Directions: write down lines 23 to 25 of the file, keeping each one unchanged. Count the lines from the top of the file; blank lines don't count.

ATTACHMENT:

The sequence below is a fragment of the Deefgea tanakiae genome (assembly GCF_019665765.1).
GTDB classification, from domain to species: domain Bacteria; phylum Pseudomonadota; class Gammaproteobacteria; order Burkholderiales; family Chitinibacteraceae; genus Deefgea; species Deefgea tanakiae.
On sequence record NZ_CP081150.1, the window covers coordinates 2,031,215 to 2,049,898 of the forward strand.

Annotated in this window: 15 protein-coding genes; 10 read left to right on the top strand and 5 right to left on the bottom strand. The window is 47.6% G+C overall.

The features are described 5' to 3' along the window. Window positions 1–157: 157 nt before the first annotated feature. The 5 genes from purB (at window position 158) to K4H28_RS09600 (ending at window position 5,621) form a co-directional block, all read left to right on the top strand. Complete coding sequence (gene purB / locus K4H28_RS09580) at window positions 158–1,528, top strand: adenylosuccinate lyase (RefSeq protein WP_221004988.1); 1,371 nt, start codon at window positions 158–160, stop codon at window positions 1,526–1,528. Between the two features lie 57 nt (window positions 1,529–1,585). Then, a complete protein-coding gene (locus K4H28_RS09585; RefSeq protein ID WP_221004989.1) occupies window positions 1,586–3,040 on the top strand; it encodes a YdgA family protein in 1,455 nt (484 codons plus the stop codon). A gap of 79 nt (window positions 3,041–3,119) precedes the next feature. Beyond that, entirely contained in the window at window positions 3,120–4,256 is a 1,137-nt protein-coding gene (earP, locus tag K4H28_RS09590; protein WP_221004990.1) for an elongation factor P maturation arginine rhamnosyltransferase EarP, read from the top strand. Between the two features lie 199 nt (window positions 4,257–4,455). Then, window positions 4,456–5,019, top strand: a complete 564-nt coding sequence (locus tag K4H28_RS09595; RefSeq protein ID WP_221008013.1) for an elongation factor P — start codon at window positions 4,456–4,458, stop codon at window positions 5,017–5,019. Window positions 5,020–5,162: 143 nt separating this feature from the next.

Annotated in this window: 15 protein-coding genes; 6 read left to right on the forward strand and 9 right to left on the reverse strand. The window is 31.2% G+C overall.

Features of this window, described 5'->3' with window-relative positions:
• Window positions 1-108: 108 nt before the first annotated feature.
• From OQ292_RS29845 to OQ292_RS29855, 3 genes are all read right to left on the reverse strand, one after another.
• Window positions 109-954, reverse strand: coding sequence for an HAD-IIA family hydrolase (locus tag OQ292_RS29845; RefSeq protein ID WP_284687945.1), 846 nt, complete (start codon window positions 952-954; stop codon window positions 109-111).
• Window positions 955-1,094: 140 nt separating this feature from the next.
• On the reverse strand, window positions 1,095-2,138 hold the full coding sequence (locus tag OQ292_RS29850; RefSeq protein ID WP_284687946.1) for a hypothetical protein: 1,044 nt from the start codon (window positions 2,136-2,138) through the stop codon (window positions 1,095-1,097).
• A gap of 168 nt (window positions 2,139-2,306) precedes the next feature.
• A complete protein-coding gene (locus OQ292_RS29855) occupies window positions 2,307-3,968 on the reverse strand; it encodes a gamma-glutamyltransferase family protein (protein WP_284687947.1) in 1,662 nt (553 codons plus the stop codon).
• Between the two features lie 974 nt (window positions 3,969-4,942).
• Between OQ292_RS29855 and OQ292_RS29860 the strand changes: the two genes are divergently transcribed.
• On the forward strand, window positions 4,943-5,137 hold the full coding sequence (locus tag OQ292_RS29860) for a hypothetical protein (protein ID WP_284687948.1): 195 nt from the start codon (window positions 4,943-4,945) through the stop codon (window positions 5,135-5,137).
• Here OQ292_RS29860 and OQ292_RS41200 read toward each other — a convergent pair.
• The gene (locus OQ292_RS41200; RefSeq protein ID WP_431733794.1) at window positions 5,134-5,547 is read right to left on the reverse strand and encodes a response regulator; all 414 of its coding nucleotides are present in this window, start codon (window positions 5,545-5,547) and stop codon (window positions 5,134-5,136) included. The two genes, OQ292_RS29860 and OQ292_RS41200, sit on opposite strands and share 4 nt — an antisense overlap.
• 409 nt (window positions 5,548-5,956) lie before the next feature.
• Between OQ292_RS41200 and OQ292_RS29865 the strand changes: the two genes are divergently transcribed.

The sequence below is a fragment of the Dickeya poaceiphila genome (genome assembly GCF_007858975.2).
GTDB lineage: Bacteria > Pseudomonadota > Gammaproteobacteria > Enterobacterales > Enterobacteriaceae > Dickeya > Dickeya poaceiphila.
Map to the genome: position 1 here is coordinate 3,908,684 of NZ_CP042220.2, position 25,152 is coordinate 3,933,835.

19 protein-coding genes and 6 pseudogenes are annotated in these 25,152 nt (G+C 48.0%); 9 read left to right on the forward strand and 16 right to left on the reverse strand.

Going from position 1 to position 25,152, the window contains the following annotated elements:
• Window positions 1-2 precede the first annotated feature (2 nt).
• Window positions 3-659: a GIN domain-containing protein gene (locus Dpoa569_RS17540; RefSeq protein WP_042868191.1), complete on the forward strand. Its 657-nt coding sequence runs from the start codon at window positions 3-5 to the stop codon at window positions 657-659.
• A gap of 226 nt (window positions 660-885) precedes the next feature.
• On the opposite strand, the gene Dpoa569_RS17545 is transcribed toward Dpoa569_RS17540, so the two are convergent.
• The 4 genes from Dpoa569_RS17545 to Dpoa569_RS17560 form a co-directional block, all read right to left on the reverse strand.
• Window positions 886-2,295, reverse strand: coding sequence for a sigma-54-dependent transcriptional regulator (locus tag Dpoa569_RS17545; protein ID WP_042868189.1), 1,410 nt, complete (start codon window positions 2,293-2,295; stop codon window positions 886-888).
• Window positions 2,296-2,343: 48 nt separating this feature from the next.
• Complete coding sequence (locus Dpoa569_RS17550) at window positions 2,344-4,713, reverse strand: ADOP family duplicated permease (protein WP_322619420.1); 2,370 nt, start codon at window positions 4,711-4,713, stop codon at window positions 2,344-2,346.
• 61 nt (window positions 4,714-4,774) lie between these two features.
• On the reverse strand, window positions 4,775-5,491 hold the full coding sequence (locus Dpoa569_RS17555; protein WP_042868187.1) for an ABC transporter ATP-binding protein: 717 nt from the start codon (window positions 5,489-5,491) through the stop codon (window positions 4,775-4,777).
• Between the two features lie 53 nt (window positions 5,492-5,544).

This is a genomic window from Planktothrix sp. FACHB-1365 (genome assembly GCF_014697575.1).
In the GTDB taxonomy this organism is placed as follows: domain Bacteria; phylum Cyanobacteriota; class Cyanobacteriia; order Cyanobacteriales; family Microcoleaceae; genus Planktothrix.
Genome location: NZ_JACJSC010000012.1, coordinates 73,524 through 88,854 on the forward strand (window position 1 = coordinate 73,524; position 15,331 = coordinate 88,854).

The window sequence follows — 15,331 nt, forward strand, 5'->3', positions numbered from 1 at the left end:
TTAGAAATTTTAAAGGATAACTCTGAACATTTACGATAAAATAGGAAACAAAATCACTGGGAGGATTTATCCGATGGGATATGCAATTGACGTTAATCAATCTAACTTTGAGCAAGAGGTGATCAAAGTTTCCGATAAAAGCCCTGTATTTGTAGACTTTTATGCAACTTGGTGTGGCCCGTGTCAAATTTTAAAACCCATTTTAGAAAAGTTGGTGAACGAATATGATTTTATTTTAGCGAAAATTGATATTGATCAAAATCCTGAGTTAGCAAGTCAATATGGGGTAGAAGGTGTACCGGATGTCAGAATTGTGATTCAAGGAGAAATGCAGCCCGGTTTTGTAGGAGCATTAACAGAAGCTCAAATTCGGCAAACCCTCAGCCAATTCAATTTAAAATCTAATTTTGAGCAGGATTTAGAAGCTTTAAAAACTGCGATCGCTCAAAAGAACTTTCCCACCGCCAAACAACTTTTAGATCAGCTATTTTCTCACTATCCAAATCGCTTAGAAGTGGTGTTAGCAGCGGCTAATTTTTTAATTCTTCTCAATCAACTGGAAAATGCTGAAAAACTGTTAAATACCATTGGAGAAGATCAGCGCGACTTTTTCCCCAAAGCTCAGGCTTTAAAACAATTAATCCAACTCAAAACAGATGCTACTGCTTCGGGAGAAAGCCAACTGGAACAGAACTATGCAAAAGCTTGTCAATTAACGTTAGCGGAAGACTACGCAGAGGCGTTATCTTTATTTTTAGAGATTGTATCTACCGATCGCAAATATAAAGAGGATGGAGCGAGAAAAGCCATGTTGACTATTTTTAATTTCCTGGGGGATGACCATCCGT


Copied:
GTDB lineage: Bacteria > Pseudomonadota > Gammaproteobacteria > Enterobacterales > Enterobacteriaceae > Dickeya > Dickeya poaceiphila.
Map to the genome: position 1 here is coordinate 3,908,684 of NZ_CP042220.2, position 25,152 is coordinate 3,933,835.

19 protein-coding genes and 6 pseudogenes are annotated in these 25,152 nt (G+C 48.0%); 9 read left to right on the forward strand and 16 right to left on the reverse strand.